Sporting a full beard or cultivating a carefully kept goatee? Is Movember your favourite time of year? You may have to bite the bullet and shave it off next time you need to wear a dust mask. Construction firm Mears has hit the headlines by banning beards on-site for all its workers.
Why are beards being banned?
In this case, the claim is health and safety. Mears say that all workers need to be clean shaven to ensure that dust masks fit and work effectively. Contaminated air can leak in around the edges of masks which don’t fit close to the skin. Some fear it’s ‘penny-pinching’ and others worry about a lack of sensitivity for cultural, religious and personal reasons.
Are beards unprofessional?
Where previously people have seen beards as lazy, casual or even dirty, beards have now become a symbol for maturity, confidence and strength. As you’d expect, in coffee shops, pubs, breweries and other millennial hangouts, you’ll find full grown beards coupled with plaid shirts and tattoos. But the boardroom is becoming a hotbed for full faces of hair, with CEOs like Sergey Brin of Google and Oracle’s Larry Ellison sporting beards. And Richard Branson has never been afraid to keep his chin warm with a slightly scruffy goatee. The conservative view that professional means a suit, tie and freshly shaved face is being challenged – even our own politicians have started to sport fine faces of hair.
Are beards unsafe on building sites?
When it comes to health and safety, the sheer scale of guidelines and rules can be overwhelming. The introduction of a ‘beard ban’ may seem a step too far. Mears claim that their new ‘no beard’ policy is backed by the Health and Safety executive and that they are fulfilling a legal obligation to protect workers from dust and hazardous materials in the workplace. In 2015, JSP launched a product which combats this and can be worn by people with facial hair. More expensive than standard dust masks, this would allow workers to keep the fuzz, no matter how well grown, and still be fully protected on site. The question of cost rears its ugly head again.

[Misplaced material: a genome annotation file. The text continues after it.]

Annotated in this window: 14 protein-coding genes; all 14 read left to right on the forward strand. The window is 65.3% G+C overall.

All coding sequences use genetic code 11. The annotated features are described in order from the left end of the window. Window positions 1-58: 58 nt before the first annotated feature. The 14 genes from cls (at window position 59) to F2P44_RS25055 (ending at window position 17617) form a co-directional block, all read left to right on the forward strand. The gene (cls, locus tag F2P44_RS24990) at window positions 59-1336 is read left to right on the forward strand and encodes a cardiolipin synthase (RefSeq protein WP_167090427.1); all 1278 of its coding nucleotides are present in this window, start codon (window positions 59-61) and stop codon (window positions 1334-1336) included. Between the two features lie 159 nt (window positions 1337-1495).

Is a ban legal?
It isn’t clear if this is a legal ban and there are many expectations of employees to appear professional and safe in appearance when at work. However, changes in legislation over the past 10 years means that if challenged, the company may find themselves losing. The decision has been slammed by Mark Soave, Unite’s officer for London, for its lack of thought and consultation. With so many issues to consider, including medical and cultural reasons, this question may keep reappearing, just like a 5 o’clock shadow.
To grow or not to grow?
Whether you’re on-site or in the office, there are pros and cons to embracing the hairier side of life. Beards can change and improve your face shape, give you a bit of natural insulation and save you the trouble of shaving every single day. Keeping it in check can be as much work as shaving though and can cause itching as it grows in for the first time. Carefully consider your commitment before throwing away your razor!